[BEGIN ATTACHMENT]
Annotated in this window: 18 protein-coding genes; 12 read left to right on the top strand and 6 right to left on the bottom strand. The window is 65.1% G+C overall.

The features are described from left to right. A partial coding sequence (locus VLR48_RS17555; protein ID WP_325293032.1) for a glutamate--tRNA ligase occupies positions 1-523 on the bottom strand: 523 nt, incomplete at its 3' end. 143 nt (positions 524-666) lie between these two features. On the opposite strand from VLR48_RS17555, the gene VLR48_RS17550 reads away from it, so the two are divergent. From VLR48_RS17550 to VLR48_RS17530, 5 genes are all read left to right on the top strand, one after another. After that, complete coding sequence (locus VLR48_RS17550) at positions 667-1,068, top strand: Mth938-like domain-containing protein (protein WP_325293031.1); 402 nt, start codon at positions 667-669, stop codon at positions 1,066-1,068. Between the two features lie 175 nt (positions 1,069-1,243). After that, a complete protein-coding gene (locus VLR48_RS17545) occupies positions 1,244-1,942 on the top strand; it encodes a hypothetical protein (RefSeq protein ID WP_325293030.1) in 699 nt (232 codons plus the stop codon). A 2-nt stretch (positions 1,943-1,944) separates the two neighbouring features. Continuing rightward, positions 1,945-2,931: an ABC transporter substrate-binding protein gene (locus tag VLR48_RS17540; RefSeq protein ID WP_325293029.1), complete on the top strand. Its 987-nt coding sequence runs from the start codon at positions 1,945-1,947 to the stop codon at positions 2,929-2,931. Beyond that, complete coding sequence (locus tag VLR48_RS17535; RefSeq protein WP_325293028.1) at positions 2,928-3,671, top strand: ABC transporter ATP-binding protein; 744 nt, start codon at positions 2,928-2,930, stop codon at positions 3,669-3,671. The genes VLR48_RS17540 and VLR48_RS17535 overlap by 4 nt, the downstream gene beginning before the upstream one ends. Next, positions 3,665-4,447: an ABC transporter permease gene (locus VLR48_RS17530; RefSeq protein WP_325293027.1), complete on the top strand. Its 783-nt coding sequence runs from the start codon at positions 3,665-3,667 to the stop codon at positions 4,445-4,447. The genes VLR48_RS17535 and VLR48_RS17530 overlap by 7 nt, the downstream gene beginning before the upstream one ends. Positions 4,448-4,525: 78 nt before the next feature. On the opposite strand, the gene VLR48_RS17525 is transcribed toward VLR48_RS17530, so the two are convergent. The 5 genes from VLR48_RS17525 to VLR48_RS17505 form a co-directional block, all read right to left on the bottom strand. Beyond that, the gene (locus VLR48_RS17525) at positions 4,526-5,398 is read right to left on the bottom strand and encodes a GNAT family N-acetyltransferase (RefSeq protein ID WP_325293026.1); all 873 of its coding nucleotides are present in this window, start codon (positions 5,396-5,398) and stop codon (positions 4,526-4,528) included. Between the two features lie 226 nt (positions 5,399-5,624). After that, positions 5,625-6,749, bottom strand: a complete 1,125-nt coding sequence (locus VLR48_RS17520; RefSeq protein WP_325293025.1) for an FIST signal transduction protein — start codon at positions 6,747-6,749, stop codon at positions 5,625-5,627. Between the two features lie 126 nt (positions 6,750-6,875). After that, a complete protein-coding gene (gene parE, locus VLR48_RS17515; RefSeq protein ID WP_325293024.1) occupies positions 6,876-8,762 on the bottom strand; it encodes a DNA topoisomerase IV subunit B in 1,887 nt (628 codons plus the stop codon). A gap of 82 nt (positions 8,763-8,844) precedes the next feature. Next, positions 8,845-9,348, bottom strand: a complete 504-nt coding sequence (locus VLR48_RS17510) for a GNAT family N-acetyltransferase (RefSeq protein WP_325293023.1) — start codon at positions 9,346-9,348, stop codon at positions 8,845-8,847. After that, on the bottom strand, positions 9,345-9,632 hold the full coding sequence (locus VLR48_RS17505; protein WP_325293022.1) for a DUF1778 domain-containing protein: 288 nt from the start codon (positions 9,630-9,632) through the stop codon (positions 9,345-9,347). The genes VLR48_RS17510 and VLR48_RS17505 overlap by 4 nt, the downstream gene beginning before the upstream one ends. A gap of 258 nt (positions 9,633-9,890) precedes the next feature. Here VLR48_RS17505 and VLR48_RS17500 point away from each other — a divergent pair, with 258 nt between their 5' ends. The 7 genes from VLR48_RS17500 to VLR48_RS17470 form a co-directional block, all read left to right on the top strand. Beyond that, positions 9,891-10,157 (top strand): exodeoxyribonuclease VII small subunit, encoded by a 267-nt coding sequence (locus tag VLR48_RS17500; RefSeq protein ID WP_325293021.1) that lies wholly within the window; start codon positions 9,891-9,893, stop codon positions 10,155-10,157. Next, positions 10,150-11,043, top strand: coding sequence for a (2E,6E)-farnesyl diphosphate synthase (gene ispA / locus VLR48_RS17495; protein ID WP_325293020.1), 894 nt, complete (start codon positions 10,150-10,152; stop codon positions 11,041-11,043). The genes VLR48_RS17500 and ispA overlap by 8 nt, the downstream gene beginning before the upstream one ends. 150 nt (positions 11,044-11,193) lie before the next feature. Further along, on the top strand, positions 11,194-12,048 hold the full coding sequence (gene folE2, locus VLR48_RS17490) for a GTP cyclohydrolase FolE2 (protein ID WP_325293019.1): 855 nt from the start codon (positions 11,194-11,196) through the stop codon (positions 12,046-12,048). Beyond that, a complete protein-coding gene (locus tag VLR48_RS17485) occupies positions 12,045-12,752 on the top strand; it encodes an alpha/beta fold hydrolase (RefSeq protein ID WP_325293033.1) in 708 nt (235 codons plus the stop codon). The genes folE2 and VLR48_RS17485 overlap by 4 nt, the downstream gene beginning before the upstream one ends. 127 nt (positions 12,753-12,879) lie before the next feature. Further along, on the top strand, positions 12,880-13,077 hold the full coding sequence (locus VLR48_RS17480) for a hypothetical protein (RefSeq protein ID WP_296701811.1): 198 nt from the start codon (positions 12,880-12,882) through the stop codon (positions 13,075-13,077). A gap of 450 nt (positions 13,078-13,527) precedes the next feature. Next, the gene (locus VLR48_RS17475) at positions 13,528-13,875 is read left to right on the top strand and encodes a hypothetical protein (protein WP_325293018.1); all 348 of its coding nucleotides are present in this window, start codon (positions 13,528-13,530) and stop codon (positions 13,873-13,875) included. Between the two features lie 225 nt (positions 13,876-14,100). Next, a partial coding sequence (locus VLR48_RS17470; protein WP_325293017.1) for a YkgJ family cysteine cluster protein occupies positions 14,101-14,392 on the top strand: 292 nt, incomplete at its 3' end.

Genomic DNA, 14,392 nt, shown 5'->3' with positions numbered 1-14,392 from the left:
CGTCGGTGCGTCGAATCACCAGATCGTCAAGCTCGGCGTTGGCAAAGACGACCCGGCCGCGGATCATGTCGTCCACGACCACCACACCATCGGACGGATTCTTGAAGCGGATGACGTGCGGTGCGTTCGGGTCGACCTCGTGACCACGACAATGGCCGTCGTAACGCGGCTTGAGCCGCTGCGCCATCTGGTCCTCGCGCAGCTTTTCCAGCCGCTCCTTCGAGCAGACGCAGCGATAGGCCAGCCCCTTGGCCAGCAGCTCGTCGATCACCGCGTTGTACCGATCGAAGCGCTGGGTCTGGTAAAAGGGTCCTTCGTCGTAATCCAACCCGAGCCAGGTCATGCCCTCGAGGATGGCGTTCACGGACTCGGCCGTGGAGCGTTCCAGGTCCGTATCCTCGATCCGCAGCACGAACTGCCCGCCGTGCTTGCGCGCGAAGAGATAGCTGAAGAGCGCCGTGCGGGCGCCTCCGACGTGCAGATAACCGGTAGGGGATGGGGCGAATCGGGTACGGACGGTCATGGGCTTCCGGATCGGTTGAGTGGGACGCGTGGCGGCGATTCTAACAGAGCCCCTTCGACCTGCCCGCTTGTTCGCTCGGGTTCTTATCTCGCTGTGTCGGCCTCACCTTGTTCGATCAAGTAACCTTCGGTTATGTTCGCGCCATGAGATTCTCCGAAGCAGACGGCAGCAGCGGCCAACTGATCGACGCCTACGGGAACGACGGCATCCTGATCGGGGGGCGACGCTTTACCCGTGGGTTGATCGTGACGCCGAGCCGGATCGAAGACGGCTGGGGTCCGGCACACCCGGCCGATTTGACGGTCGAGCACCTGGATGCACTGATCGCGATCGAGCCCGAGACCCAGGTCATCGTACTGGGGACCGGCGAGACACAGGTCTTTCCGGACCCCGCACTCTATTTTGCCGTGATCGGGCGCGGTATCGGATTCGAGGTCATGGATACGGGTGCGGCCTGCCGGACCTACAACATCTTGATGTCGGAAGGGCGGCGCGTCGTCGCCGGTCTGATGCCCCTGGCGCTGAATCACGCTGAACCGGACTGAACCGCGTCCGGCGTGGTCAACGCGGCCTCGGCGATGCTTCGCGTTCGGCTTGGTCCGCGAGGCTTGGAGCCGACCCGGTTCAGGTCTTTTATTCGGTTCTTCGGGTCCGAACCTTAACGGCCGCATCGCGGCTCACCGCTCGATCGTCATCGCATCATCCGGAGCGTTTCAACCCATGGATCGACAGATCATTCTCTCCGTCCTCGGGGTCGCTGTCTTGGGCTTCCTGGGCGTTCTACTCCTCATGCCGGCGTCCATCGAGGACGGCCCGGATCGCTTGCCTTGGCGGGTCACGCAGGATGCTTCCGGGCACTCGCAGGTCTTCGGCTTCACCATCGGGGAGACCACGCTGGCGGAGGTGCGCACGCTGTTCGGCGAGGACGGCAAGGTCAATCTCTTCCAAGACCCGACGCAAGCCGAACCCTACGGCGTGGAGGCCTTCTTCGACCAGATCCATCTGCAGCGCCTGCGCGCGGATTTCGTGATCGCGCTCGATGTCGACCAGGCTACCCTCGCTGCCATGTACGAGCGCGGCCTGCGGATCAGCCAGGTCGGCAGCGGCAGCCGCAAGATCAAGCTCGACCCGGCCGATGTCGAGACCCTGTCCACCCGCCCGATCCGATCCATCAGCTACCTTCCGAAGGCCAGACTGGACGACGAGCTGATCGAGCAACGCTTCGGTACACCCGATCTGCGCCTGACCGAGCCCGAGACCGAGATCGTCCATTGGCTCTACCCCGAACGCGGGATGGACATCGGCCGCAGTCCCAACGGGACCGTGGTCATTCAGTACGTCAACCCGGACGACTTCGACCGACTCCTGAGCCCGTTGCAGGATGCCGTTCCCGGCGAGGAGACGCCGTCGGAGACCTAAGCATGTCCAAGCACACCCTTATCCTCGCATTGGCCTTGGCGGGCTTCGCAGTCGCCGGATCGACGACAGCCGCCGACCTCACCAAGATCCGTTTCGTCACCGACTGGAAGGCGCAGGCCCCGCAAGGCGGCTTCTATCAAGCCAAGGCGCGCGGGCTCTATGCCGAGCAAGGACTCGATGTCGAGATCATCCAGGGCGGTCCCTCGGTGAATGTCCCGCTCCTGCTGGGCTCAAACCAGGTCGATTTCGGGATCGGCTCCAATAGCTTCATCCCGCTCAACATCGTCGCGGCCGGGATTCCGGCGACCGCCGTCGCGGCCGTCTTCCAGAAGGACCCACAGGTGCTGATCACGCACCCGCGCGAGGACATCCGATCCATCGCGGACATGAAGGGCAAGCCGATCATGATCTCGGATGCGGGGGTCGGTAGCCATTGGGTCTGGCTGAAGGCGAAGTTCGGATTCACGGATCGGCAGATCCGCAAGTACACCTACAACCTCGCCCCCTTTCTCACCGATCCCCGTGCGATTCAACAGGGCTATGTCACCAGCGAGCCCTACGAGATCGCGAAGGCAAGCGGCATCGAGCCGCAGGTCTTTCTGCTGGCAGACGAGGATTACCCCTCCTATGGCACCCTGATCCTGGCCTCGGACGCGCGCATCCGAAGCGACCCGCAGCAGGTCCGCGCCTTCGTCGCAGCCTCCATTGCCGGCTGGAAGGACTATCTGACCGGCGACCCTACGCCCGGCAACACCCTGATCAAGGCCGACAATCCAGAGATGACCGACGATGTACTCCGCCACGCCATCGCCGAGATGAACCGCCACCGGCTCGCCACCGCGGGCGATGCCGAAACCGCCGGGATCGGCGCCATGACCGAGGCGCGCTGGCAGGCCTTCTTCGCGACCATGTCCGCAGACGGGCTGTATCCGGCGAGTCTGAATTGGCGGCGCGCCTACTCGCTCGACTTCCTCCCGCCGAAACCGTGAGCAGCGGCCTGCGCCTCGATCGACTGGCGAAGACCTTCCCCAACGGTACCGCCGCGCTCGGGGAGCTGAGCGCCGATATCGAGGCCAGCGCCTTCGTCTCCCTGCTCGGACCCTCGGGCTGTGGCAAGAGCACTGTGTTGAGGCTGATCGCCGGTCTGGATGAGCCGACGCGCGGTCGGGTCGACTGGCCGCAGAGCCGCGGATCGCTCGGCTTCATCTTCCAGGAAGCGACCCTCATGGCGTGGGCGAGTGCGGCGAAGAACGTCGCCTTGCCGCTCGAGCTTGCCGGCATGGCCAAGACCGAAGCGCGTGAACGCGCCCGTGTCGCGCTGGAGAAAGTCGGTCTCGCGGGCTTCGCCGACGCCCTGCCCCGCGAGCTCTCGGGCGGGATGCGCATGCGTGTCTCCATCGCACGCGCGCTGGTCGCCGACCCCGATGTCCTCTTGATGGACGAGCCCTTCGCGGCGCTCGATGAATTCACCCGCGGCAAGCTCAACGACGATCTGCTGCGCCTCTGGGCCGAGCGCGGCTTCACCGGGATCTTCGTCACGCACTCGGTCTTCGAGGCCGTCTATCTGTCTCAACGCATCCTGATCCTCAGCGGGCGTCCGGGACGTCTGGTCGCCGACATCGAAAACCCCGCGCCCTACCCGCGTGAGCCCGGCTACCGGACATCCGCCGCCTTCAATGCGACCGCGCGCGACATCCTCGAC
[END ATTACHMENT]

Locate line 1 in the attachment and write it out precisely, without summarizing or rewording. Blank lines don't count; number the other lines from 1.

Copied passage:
Annotated in this window: 18 protein-coding genes; 12 read left to right on the top strand and 6 right to left on the bottom strand. The window is 65.1% G+C overall.